2. If the IVI_ATTR_RANGE_CHECK inherent attribute is VI_TRUE, the IVI Engine uses the range table for the vertical range attribute to determine if 5.0 volts is a valid value. If 5.0 volts is outside the valid range for your particular oscilloscope, the Ivi_SetAttributeViReal64 function returns an error code. In some cases, the IVI Engine uses the range table to coerce the value you request to within a valid range for the instrument, regardless of whether you enable range checking.
  3. If the IVI_ATTR_CACHE inherent attribute is VI_TRUE, the IVI Engine compares the requested value of the verticalRange parameter, 5.0 volts, to the value currently in the IVI Engine cache for the attribute. If the cache value equals 5.0 volts, Ivi_SetAttributeViReal64 returns the success completion code immediately, eliminating a redundant command.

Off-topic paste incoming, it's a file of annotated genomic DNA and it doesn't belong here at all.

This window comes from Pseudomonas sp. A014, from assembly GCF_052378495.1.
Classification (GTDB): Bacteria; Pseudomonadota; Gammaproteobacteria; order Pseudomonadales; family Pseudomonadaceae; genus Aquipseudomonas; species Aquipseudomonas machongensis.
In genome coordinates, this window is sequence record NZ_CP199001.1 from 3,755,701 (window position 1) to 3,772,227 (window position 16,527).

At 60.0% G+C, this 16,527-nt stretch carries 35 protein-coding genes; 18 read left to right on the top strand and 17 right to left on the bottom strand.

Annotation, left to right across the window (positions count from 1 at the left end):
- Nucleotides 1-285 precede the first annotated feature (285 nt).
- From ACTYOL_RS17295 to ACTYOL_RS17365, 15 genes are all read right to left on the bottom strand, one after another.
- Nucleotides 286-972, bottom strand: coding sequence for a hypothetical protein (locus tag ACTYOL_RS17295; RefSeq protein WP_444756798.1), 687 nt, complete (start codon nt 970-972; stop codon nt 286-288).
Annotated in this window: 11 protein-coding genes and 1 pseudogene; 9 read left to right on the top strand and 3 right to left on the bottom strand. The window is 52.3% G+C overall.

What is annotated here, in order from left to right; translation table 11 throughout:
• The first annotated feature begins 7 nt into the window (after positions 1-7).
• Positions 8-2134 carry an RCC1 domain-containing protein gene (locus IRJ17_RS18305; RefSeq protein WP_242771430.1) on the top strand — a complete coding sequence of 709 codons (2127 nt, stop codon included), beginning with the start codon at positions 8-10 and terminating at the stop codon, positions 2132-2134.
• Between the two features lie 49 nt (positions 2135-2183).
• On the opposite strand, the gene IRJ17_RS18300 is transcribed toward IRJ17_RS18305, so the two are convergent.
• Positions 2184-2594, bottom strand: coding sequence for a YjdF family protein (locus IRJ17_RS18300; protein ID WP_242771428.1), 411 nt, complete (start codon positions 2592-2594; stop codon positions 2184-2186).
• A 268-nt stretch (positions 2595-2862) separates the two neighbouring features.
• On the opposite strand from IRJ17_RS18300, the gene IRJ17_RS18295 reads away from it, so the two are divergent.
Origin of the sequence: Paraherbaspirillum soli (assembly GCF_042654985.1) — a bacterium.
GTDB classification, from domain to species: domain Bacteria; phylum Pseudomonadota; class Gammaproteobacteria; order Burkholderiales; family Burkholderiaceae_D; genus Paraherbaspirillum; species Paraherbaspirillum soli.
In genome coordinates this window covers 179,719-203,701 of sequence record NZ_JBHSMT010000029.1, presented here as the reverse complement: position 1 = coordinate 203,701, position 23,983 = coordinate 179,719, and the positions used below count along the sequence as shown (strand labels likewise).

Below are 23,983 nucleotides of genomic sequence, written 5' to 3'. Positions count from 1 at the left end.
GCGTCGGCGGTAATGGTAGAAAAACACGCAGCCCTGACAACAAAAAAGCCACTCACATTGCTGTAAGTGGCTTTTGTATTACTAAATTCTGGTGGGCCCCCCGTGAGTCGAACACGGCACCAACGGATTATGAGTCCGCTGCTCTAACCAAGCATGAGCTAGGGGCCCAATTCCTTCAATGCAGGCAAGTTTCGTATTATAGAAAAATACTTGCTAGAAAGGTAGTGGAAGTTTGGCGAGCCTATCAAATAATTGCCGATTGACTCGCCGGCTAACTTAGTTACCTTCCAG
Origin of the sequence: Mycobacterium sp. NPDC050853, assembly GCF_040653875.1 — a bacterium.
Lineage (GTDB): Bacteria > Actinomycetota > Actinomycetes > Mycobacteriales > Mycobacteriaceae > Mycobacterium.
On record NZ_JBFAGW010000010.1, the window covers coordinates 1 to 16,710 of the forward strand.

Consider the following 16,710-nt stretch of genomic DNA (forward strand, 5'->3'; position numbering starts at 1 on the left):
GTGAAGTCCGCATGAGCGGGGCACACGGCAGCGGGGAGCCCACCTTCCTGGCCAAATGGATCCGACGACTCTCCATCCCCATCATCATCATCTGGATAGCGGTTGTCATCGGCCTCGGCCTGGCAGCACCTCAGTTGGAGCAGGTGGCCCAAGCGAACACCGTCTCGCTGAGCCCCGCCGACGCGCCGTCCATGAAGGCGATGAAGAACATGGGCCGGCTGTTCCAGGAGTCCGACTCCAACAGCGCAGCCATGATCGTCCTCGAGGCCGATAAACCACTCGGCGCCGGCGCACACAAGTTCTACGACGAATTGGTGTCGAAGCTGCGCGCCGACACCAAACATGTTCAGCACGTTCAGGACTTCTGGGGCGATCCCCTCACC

4. If the IVI_ATTR_SIMULATE inherent attribute is VI_TRUE, Ivi_SetAttributeViReal64 returns the success completion code immediately.
  5. The IVI Engine invokes the Scope_VerticalRangeWriteCallback function in the instrument driver. The write callback function sends a command string to the oscilloscope to set the verticalRange parameter to 5.0 volts. The IVI Engine updates the cache value for the vertical range attribute to 5.0 volts.
  6. If the IVI_ATTR_QUERY_INSTR_STATUS inherent attribute is VI_TRUE and the IVI Engine invoked Scope_VerticalRangeWriteCallback or the write callback for any other attribute, Scope_ConfigureChannel calls the check status callback in the instrument driver. The check status callback reads the status register of the oscilloscope to check if an error condition occurred.

Notice that steps 1 through 5 repeat for each parameter that you pass to Scope_ConfigureChannel. The following figure illustrates this process.